National Jewish Health pulmonologist Dr. Jeffrey Swigris describes the various tests used in diagnosing and managing idiopathic pulmonary fibrosis (IPF).
Depending whether a patient is coming from out of state or locally, they can expect a number of tests to be performed while they’re here, a high resolution CT scan, first and foremost.
Supine, so when a patient is laying on his or her back as well as prone images, images taken with the patient laying on the stomach, are really important to get a good view of the backs of the lungs.
Breathing tests, of course, will be conducted.
Transthoracic echocardiogram or ultrasound test of the heart gives us a good idea of the heart function and size and we can even get an estimate of the blood pressure inside the lungs using the heart ultrasound.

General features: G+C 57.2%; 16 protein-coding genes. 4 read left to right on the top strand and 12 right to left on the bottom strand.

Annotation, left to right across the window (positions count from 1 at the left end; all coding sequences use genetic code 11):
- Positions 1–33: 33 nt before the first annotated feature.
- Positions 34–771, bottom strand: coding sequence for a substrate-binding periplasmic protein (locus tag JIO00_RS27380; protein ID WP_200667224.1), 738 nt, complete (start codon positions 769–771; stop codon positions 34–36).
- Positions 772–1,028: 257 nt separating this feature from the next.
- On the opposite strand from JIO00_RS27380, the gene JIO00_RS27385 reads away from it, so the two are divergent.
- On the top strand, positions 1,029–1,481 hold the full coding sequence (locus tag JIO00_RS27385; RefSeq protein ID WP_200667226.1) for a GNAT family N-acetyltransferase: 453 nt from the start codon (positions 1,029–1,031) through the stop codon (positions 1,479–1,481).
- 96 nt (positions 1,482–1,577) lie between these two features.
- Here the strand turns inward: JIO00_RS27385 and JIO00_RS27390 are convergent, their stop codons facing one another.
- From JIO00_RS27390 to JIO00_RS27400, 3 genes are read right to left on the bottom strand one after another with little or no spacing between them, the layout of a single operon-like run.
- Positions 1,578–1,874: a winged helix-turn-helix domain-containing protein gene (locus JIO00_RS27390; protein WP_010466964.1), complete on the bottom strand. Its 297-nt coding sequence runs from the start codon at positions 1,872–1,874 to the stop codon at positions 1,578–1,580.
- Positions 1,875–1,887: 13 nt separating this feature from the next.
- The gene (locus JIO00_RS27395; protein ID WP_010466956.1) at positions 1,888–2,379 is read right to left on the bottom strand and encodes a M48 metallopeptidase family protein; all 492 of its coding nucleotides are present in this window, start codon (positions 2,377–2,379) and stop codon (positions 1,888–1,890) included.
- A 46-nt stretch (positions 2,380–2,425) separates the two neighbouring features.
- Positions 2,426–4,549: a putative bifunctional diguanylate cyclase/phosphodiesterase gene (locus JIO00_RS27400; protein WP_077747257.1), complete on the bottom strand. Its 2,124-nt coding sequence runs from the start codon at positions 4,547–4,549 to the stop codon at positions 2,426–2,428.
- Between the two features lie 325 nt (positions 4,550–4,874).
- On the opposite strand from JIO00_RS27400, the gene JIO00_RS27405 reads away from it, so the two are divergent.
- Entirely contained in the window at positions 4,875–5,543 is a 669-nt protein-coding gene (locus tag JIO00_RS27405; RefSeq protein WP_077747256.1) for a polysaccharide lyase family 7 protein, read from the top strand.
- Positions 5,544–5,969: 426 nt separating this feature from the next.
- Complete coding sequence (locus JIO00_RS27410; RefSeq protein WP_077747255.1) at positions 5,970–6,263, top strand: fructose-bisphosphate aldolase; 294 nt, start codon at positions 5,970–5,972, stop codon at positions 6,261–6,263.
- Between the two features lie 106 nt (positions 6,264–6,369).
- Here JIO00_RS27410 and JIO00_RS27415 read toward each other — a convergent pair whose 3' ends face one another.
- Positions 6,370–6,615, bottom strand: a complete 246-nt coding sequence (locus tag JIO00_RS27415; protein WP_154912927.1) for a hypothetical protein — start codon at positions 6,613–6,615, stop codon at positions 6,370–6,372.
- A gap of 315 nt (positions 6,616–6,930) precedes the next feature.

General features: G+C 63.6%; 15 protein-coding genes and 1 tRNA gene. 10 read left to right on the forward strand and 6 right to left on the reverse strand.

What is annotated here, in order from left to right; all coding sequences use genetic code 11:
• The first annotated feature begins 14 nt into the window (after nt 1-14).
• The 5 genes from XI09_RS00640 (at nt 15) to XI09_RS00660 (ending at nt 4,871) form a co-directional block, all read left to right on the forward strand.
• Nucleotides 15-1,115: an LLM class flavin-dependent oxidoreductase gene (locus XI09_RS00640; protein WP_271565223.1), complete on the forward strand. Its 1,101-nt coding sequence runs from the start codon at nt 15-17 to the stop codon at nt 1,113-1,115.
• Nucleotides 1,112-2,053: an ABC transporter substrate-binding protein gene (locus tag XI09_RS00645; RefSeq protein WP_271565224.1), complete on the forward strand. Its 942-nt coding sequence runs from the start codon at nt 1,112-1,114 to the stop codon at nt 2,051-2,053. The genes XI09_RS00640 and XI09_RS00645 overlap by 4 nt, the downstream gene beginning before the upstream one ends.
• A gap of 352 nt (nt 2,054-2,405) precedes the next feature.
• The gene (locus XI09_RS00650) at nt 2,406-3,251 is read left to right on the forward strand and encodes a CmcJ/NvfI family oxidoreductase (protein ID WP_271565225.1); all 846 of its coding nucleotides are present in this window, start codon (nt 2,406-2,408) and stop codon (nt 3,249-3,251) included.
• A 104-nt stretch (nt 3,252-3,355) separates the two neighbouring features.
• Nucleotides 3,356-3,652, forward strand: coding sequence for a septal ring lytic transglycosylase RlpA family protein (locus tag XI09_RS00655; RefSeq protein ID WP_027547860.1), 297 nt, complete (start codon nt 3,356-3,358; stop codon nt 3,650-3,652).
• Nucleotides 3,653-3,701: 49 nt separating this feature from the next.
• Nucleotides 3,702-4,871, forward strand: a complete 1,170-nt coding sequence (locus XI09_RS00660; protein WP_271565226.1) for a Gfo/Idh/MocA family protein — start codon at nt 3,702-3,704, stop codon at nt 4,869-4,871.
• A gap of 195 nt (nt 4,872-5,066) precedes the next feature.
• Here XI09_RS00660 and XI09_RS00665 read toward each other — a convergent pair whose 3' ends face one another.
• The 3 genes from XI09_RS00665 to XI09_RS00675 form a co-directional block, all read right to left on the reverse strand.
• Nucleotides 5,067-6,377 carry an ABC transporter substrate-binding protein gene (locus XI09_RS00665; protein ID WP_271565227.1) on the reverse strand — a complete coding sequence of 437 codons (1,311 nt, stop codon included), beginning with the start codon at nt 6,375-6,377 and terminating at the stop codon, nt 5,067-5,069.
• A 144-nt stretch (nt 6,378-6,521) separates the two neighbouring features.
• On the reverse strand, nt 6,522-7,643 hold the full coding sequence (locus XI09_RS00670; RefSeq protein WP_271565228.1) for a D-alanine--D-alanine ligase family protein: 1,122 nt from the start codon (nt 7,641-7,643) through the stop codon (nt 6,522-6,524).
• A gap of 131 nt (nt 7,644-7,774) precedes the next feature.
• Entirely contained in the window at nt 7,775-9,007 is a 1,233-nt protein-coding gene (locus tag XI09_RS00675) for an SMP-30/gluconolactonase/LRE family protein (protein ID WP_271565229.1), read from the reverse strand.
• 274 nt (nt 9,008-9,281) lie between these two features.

Other tests might include an assessment of whether acid or non-acidic reflux, gastro-oesophageal reflux is present.
And because sleep apnea is so common in this population, we often conduct sleep studies while the patients are here.
In addition, to help rule out other causes of pulmonary fibrosis, a large battery of blood tests is commonly drawn.
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